Nalanda: Academic Interest

Nalanda University site
Page 1 of 1

It’s time for Nalanda to move on

CONTROVERSY AND Nalanda University never seem apart. This is unfortunate for the fledgling university that was supposed to provide a modern link to an ancient institution. An order dating November 21st from the Ministry of External Affairs states that the university’s governing board has been reconstituted. Among the prominent academics to be dropped from the reconstituted board include Amartya Sen, Sugata Bose and Meghnad Desai.

For critics of the Modi Government, this is confirmation that illiberalism is rife in India. In reality, things are not so black and white. Some of the problems at Nalanda University in Bihar aren’t ‘political’ in the sense that critics imply. Take the example of its outgoing vice-chancellor. Under the statutes of the University, a shortlist of three names is to be sent to the President for selection and appointment to its top academic job. Instead, the leading lights at Nalanda were insistent on reappointing the incumbent. Such games are par for the course at most institutions of higher learning in India.

It is this aspect of Nalanda University’s functioning that is disappointing. The University came into existence in 2010 and began classes in 2014. For it to catch the disease that afflicts other Indian universities so fast is alarming. This is all the more so because a star-studded academic council to guide it was supposed not only to prevent this, but even attract the best available talent for it in the world. Neither goal has been achieved.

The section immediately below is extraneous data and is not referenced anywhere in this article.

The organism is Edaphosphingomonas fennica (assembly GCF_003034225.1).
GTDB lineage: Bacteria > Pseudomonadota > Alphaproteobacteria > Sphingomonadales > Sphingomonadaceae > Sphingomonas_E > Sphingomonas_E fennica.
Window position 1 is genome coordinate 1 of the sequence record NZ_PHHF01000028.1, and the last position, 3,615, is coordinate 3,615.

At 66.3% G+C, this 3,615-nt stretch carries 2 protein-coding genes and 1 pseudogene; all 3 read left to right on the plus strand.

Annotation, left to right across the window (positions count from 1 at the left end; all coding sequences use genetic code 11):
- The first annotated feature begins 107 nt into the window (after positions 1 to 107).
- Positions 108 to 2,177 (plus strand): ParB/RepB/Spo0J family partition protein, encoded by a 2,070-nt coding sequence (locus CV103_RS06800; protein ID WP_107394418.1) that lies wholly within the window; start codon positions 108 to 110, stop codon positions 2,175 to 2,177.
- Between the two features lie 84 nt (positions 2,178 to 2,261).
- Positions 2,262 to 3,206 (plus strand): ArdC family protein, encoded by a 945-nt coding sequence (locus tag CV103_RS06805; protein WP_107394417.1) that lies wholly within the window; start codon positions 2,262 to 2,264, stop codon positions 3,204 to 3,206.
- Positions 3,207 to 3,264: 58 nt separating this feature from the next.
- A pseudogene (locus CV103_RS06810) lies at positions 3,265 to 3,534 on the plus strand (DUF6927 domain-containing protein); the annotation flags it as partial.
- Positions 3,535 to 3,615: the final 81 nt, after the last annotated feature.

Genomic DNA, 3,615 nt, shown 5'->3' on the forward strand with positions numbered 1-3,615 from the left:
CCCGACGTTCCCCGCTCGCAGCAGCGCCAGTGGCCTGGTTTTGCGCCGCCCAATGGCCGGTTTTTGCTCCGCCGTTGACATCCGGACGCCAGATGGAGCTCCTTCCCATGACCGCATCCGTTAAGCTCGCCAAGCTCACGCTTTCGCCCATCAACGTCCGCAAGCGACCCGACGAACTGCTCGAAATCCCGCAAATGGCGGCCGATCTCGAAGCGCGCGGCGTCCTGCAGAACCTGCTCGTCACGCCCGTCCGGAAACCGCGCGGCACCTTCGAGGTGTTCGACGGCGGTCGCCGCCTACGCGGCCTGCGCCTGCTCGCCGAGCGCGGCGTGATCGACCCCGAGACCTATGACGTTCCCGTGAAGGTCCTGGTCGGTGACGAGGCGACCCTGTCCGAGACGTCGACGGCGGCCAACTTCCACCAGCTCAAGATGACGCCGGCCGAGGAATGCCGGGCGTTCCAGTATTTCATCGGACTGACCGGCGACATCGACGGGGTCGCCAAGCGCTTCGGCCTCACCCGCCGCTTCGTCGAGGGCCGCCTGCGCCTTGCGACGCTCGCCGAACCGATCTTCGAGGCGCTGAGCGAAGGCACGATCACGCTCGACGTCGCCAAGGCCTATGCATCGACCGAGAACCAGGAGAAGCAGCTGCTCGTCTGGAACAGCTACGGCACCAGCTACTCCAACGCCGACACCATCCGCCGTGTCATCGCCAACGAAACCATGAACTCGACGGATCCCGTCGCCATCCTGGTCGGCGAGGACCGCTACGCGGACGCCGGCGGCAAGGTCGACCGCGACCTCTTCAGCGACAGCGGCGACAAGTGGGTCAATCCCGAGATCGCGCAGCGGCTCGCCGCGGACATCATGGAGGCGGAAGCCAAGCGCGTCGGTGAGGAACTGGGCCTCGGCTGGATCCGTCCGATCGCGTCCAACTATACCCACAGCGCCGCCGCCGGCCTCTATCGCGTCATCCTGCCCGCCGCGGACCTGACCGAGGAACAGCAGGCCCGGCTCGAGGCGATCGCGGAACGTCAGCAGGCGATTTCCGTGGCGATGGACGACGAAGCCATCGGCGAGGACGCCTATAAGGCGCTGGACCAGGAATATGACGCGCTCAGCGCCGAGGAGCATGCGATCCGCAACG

The least that can be expected of the reconstituted governing board is to quickly select an able vice-chancellor; the term of the incumbent expired on November 24th. This will require moving away from past controversies and focusing on academic matters. In this endeavour, the Union Government should do all that’s possible to help the University. The project is not about this government or any other, but about the prestige of India in academic matters. More importantly, it represents the idea that the ancient Indian culture of learning is worth preserving in a modern form. The Nalanda project is a collaborative one between various countries of Southeast Asia where the ancient university’s ideas had spread and are admired. If only for that, it is about time that the University got cracking on its original quest: the search for academic excellence.